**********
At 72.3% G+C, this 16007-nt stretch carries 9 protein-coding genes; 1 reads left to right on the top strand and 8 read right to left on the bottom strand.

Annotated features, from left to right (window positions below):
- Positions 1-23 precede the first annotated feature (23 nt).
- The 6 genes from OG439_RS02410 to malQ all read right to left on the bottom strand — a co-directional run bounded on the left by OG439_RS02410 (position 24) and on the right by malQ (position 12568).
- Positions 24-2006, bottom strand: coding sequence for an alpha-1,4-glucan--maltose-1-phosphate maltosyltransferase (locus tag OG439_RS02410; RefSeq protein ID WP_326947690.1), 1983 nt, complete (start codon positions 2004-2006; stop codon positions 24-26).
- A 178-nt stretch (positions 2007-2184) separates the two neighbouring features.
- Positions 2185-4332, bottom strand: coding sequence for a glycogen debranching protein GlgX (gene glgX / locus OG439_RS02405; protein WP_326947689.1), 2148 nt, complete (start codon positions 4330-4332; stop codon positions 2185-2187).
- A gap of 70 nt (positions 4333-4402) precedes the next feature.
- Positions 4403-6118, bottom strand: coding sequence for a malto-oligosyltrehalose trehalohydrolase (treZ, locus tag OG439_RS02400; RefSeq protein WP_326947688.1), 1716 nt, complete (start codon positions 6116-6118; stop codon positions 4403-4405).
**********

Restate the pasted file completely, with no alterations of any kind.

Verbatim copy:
At 72.3% G+C, this 16007-nt stretch carries 9 protein-coding genes; 1 reads left to right on the top strand and 8 read right to left on the bottom strand.

Annotated features, from left to right (window positions below):
- Positions 1-23 precede the first annotated feature (23 nt).
- The 6 genes from OG439_RS02410 to malQ all read right to left on the bottom strand — a co-directional run bounded on the left by OG439_RS02410 (position 24) and on the right by malQ (position 12568).
- Positions 24-2006, bottom strand: coding sequence for an alpha-1,4-glucan--maltose-1-phosphate maltosyltransferase (locus tag OG439_RS02410; RefSeq protein ID WP_326947690.1), 1983 nt, complete (start codon positions 2004-2006; stop codon positions 24-26).
- A 178-nt stretch (positions 2007-2184) separates the two neighbouring features.
- Positions 2185-4332, bottom strand: coding sequence for a glycogen debranching protein GlgX (gene glgX / locus OG439_RS02405; protein WP_326947689.1), 2148 nt, complete (start codon positions 4330-4332; stop codon positions 2185-2187).
- A gap of 70 nt (positions 4333-4402) precedes the next feature.
- Positions 4403-6118, bottom strand: coding sequence for a malto-oligosyltrehalose trehalohydrolase (treZ, locus tag OG439_RS02400; RefSeq protein WP_326947688.1), 1716 nt, complete (start codon positions 6116-6118; stop codon positions 4403-4405).